Friday, 2nd October 2009
Adding a dictionary
I have made some progress on my Chinese text reader program over the last couple of days. Now, when the mouse is moved over a character, that character's pinyin is displayed in the first box on the left and its meaning in the box below. The app also searches for compounds consisting of the selected character and the character following it. The screen shot shows how the program identifying the word 先生 in the text. As a side note, I had to add an arrow to the screen shot of the application because it doesn’t appear when you use Print Screen. I got the image of the arrow from here, which was very helpful.
I realised that the previous idea of displaying characters as an array of labels was quite a stupid idea so had to think of another method. I wanted the display the hanzi in such a way that I could display information about the character when it was moused over or clicked. Despite being more familiar with Pygame, I decided to stick with Tkinter, because I want to add the ability to input text and perhaps have lists, both of which are much simpler in Tkinter. I first changed the program (version 1.01, I guess) to use an array of buttons, which output information about the hanzi they displayed when pressed, but again, this seemed an overly complicated way of doing things.
Finally, I discovered that I could bind events to individual items on a Tkinter canvas, so now the hanzi are displayed one-by-one onto a canvas. In the hope that this blog might be useful to someone put a section of code below. The code shows two function of my App object (which inherits the Frame object). The code displays each of the characters that belong to the App's document object (originally called text, until I realised overwrote a Tkinter object) on a canvas and when the mouse is moved over (which is the "<Enter>" event) any hanzi (which are tagged as 'hanzi'), that hanzi is looked up in the App’s dictionary.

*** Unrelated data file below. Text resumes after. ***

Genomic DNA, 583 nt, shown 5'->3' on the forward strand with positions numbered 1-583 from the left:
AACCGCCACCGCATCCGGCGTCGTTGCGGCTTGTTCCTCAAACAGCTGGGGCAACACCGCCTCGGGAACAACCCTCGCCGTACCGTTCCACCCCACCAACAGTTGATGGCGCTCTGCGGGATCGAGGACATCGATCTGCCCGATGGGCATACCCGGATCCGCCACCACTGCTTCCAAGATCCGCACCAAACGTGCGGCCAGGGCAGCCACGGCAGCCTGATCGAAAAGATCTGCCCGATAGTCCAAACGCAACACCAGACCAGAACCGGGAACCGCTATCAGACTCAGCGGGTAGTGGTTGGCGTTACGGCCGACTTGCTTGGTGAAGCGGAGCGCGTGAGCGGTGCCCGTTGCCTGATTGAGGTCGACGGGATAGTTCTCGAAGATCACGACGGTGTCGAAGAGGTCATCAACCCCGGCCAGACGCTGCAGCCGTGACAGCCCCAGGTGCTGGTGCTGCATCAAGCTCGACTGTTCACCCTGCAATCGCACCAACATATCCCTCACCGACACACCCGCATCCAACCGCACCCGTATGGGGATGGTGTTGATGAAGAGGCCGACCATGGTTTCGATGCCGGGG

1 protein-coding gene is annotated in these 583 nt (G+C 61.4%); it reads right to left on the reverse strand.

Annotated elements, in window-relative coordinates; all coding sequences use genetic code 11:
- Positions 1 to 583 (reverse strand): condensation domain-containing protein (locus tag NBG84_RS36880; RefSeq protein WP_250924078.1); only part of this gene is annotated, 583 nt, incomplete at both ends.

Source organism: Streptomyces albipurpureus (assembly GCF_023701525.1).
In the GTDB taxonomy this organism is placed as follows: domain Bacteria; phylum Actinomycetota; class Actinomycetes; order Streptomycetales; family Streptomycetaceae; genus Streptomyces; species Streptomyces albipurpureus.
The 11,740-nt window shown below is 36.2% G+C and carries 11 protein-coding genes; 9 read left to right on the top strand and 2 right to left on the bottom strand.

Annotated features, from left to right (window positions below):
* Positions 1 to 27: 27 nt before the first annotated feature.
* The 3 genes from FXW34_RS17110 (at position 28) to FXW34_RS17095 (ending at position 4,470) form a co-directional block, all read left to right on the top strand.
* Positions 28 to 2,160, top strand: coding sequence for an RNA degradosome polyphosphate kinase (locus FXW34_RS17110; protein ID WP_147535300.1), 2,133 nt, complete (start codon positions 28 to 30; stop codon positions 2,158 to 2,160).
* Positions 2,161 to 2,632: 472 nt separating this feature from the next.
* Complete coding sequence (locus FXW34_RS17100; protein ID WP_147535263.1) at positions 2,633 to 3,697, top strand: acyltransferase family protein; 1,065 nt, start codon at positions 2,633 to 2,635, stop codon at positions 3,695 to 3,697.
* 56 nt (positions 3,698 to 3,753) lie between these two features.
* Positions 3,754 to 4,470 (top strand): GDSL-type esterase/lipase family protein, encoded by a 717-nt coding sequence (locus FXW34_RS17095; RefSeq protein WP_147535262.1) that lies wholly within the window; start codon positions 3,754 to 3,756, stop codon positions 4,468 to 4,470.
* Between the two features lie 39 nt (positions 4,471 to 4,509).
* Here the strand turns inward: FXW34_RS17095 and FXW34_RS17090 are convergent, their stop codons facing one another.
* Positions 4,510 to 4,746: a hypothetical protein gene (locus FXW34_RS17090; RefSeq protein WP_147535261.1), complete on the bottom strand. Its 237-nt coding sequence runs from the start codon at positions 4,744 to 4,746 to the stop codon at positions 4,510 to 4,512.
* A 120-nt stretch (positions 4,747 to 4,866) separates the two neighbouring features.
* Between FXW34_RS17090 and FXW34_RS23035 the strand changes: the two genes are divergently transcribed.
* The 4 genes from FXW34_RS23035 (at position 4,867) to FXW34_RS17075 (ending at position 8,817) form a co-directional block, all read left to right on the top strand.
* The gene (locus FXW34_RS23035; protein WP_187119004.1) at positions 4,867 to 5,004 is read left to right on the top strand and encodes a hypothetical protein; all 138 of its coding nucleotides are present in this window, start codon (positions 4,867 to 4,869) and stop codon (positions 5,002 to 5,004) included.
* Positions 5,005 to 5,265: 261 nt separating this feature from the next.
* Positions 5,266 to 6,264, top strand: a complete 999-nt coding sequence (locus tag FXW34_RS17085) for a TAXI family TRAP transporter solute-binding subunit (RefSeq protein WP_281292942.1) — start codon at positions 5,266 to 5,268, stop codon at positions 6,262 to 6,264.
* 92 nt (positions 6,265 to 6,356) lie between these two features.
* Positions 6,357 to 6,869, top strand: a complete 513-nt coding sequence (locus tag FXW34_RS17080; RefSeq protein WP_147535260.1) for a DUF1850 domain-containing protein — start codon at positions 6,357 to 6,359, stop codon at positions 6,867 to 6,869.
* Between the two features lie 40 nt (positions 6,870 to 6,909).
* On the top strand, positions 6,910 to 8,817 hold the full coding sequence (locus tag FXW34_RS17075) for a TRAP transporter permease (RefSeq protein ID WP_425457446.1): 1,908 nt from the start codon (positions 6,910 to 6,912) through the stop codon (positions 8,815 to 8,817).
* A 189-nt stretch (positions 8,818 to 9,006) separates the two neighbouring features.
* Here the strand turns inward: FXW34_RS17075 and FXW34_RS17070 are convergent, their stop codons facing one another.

def createCanvas(self): self.canvas = Canvas(self, width=self.width, height=self.height, bg='white') self.canvas.grid() x = y = 20 for hanzi in self.document.characters: item = self.canvas.create_text((x, y), text=hanzi, font=("Arial", 12), tags='hanzi') x += self.char_width if x > self.width: x = 20 y += self.char_height if y > self.height: break self.canvas.tag_bind('hanzi', "", self.mouseoverHanzi) def mouseoverHanzi(self, event): n = event.widget.find_closest(event.x, event.y)-1 hanzi = self.dictionary.search(self.document.character[n])
Things to improve
- I'd like to be able to look up compounds of more than two characters, which I think will require improvements in the way the dictionary stores information, so it can retrieve compounds efficiently. Maybe I’ll learn how to use SQL or something, which I’ve been planning for a while now.
- The program should also look up compounds in which the character under the mouse is not the first. For example, if a user mouses over (there must be a better verb) 生 in the image text, the program should offer 先生.
- I'd like to add a visual aspect to the display, for example, highlighting the character or compound under selection, or by creating the option to display the pinyin under each hanzi.
- A major functionality that I intend to add is the ability to update the dictionary, so for example, I could add 女贞 (which means Ligustrum lucidum, the Chinese Privet (Harry Potter lives on Privet Drive)), which isn’t in cedict. This again may require changing the way I store information in the dictionary.
- In fact, I would like to have a separate list, which would contain words I know or would like to learn. The program could then highlight which words are not currently in my list.
- I also need to fix an issue with words like 号, which have two readings and corresponding meanings. Currently, when 号 is selected, the program displays it’s pinyin as "hao2", and its meaning as "roar; cry", because this is the first entry in the dictionary, coming before the other pinyin and meaning (which is the correct one in this context), "hao4" and "day of a month; (ordinal) number". This could, yet again, be overcome by altering the way the dictionary stores information.